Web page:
Ar 14:45 -0800 2000-09-11, scríobh Erland Sommarskog:
>> Joseph Becker <Joseph.Becker@pahv.xerox.com> quoted an AP story:
>> > Schools in Tatarstan will now use the Latin alphabet for written work
>> > and because it would make European culture more accessible to
>> > students.
>> This is the real reason, of course.
I don't see how. It isn't difficult to learn the Cyrillic alphabet, and it
isn't difficult to learn the Latin alphabet. Look at Greece: everybody
knows both the Greek and Latin alphabets. It's on all the street signs.
>And particularly other Turkic cultures. I'm not sure, but I believe
>that the Central Asian Turkic republics and Azerbaijan already have
>switched to Latin for their languages.
Implementation of that is iffy in some locations, apparently, though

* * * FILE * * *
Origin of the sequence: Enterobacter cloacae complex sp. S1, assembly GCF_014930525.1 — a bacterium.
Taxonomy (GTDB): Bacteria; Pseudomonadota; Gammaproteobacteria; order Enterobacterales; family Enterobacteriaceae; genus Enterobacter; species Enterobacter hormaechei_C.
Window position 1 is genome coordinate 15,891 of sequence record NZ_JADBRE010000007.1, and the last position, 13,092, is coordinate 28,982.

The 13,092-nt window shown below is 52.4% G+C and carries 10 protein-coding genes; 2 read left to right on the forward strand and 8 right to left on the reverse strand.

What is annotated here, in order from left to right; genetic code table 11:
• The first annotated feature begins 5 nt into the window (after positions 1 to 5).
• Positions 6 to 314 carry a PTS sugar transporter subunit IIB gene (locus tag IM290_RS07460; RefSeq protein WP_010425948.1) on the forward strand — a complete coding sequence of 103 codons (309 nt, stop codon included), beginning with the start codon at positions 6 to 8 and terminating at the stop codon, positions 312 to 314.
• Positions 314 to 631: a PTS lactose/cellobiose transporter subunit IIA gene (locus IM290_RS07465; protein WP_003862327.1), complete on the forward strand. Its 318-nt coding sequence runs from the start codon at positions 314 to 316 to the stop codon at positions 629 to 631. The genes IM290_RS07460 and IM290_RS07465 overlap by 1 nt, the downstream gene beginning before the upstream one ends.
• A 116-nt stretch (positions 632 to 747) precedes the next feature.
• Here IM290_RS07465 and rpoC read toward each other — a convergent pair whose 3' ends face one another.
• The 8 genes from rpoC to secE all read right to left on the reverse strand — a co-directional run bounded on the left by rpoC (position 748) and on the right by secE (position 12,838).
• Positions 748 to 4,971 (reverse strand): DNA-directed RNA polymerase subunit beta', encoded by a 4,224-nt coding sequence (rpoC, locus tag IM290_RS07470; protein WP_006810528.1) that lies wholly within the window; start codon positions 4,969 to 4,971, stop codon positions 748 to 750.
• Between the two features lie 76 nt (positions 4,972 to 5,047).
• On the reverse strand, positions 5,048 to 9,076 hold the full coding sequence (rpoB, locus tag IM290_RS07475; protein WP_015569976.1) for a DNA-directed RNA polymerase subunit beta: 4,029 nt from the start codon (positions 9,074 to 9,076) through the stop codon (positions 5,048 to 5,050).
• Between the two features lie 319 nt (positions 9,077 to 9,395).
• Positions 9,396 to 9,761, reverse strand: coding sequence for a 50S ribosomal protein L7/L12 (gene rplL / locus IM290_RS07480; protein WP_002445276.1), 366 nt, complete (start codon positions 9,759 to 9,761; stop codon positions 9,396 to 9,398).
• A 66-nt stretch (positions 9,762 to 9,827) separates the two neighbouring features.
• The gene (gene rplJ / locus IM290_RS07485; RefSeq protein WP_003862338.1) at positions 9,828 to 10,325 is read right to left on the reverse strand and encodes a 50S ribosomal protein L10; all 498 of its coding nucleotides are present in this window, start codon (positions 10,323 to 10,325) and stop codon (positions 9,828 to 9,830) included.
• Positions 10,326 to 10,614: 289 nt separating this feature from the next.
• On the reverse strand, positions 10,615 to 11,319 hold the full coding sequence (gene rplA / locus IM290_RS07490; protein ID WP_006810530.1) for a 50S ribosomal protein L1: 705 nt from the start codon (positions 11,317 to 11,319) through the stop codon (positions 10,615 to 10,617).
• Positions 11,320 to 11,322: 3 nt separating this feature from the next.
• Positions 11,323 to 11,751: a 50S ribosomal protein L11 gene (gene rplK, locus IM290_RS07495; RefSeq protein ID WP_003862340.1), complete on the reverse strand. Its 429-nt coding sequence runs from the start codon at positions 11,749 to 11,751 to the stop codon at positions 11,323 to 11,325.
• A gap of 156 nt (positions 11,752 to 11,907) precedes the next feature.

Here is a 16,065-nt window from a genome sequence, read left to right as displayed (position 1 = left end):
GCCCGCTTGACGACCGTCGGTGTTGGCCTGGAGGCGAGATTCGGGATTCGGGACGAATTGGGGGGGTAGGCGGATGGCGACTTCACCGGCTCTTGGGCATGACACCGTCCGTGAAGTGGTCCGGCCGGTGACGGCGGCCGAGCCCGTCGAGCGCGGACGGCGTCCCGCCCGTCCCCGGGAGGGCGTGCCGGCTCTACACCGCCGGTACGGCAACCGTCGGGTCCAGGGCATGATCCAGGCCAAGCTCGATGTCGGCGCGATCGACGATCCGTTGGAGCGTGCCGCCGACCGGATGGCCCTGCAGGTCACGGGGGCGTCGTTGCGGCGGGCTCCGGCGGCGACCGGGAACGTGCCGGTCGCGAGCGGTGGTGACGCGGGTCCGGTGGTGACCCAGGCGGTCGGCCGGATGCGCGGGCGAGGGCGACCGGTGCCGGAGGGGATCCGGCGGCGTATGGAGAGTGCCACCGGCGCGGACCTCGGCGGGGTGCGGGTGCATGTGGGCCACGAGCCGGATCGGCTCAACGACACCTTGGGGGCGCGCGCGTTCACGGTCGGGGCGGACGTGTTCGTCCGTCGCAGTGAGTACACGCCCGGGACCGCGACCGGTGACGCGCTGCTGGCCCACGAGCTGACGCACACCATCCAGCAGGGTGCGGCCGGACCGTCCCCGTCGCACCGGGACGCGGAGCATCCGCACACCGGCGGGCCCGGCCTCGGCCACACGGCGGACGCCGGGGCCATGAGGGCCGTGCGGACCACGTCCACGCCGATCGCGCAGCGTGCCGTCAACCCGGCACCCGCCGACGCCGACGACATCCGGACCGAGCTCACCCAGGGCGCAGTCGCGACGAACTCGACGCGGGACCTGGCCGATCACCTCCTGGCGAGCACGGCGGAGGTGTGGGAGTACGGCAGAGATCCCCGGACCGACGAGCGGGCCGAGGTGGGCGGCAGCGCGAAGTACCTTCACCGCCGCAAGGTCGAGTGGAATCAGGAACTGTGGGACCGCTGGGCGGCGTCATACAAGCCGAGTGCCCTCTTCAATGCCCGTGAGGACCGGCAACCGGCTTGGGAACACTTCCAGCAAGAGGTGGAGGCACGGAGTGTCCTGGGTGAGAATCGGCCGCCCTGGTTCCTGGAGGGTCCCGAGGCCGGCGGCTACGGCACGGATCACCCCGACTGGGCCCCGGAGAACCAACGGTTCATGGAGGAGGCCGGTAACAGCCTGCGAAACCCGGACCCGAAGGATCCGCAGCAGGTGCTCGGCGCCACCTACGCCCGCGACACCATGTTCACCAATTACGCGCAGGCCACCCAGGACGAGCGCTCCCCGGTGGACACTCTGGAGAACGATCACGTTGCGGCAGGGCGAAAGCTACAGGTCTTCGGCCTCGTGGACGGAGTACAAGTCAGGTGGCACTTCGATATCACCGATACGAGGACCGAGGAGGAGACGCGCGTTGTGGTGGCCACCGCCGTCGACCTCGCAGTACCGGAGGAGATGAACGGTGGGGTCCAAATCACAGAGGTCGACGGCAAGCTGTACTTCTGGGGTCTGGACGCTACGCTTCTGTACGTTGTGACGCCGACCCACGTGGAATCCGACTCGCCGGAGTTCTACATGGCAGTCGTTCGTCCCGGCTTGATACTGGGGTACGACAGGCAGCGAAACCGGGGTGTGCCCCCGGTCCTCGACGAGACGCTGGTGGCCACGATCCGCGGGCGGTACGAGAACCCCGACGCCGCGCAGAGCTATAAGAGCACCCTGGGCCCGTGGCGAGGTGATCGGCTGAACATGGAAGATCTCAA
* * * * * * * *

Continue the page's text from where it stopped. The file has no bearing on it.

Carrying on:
computers will help; but all the typewriters are in Cyrillic.
The thing is, Azerbaijani and Turkish are very similar languages, and it
makes very good sense for them to be written in the same alphabet; that's
why the Azeris changed so quickly. The further east you go, the less true
this is, though that doesn't mean that Latin isn't better suited to Turkic
languages than Cyrillic is.
Tatar had a very vigorous Latin period. I am curious to learn whether they
are just picking up where they left off, using my darling letter GHA....
(the THORN in Ken's side....)
Michael Everson ** Everson Gunn Teoranta ** http://www.egt.ie
15 Port Chaeimhghein Íochtarach; Baile Átha Cliath 2; Éire/Ireland
Vox +353 1 478 2597 ** Fax +353 1 478 2597 ** Mob +353 86 807 9169
27 Páirc an Fhéithlinn; Baile an Bhóthair; Co. Átha Cliath; Éire
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